Opinion: Installment on Bay Bridge Fails to Shine Light on Potential Damage
In the past month, many San Francisco residents and visitors have likely noticed the mesmerizing, expansive light show on the Bay Bridge that is visible from shore, but few may be aware of the reason behind the development and of potential repercussions.
Beginning March 5, 2013, the light exhibition titled The Bay Lights, spanning the Northern face of the Bay Bridge, will be lit for seven hours every night for a period of two years as a tribute to the 75th Anniversary of the Bridge’s existence. The project, headed by Leo Villareal, a New York based light artist responsible for the design and management of the piece, has been in commission for two years already – after the offer was brought about back in 2010.
Some of Villareal’s past light sculptures, displayed on his personal website, have been installed in urban settings throughout the country, lighting up walkways, city parks, and contemporary art galleries. Using individually programmable LED lights engineered into specialized sculptures and arrangements, he programs light patterns using an algorithm, resulting in a constant flux of unique sequences.
To successfully instrument the artistic illumination of the Bay Bridge, Villareal and his team have had to be innovative with the installation of and accessibility to control the lights. In order to view the piece as he works, Villareal programs from shore, communicating wirelessly with control systems installed on the bridge.
Scheduled installation has taken place for over a hundred nights, causing lane closure during work times, between the hours of 11pm and 5am. Raised in baskets, workers have installed strings of white LED lights using industrial zip ties to the vertical suspension cables, with a total of 25,000 individual light nodes, each spaced a foot apart. In compliance with the terms of installment set by CalTrans, each individual node is directed outward on the side of the cables facing the Bay, so as not to impact traffic flow and driver safety.
While the light installment may serve to “unleash all sorts of creativity around the Bay Area”, as Villareal commented in an expository video on the project’s page, there are also potential, and possibly overlooked, consequences of the light show, with respect to the chemical balance of the San Francisco Bay’s atmosphere.
Vehicle emissions release a number of compounds into the air, including single and double (mono- or di-) forms of nitrate oxide, collectively represented as NOx. Another nitrate radical, NO3, is an important natural factor in combating the build-up of smog, as it neutralizes many of the NOx molecules during the night, and helps to cleanse the atmosphere of harmful chemicals.
NO3 is broken apart during the day by wavelengths of red light from the sun into NO2 and O (most often). At night the two separate molecules are able to recombine into NO3, and continue to remove more harmful compounds from the air that were released during the day.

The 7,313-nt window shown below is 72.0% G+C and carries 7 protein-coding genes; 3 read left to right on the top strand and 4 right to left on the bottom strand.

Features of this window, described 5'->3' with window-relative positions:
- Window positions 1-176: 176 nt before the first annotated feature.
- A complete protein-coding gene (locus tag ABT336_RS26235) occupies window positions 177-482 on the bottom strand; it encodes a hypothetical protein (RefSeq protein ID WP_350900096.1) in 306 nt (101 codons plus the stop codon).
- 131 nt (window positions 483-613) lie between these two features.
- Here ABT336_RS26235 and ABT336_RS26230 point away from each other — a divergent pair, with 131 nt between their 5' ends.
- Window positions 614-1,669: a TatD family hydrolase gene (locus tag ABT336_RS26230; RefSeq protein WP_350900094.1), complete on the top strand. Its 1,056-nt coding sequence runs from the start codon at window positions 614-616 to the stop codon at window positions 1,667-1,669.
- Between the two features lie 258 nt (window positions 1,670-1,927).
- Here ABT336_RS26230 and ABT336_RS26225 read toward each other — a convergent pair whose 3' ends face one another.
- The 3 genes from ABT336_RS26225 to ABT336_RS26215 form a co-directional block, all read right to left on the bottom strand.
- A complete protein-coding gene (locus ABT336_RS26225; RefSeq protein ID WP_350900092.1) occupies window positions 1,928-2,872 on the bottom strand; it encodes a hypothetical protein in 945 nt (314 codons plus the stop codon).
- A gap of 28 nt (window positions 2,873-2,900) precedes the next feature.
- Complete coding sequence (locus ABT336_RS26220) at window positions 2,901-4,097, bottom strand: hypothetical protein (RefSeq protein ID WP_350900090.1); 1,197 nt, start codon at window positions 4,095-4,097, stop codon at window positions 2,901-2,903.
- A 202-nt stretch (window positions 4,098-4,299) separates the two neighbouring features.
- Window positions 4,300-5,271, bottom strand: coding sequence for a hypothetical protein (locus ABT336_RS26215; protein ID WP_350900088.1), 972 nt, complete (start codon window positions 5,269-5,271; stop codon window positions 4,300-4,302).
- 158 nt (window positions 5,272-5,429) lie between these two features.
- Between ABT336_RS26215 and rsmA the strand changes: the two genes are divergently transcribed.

However, light pollution at night hinders the beneficial night-time neutralization of nitrogen oxides. Especially in heavily urban areas, such as the city of San Francisco, light pollution at night has a negative impact on smog levels in the daytime.
A study presented by scientists in 2010 at an AGU (American Geophysical Union) meeting in San Francisco, measured the actinic flux in Los Angeles compared to rural Colorado. They found that the urban glow emitted at night can be up to 25 times stronger than the light of a full moon, causing unnatural disturbance to the atmosphere’s nightly cleansing process.
Using photochemical models to plug in data, Harald Stark, of the NOAA’s Earth System Laboratory, found that city light emissions were responsible for the interruption of nitrate radicals from neutralizing harmful chemicals deposited by vehicle emissions, in some cases causing the destruction of 7% of expected and healthy night-time amounts of NO3s. In turn, the decreased night levels of NO3s can result in daytime levels of NOx being up to 5% higher than they naturally would be.
These detections, specific to L.A. but applicable to all major cities, support the claim that excessive light pollution at night may indeed be detrimental to a healthy atmosphere, and means that the more light pollution in the Bay Area at night, the greater amount of smog present during the day.
And though LED lights are arguably the most efficient type of light bulb yet, high-power white LED’s emit harsh light, still capable of breaking down advantageous atmospheric molecules such as NO3.
I only hope that along with the great care that has been invested in making the light show reality, equally extensive thought has been taken to consider the impact of another 25,000 bulbs shining into our night sky.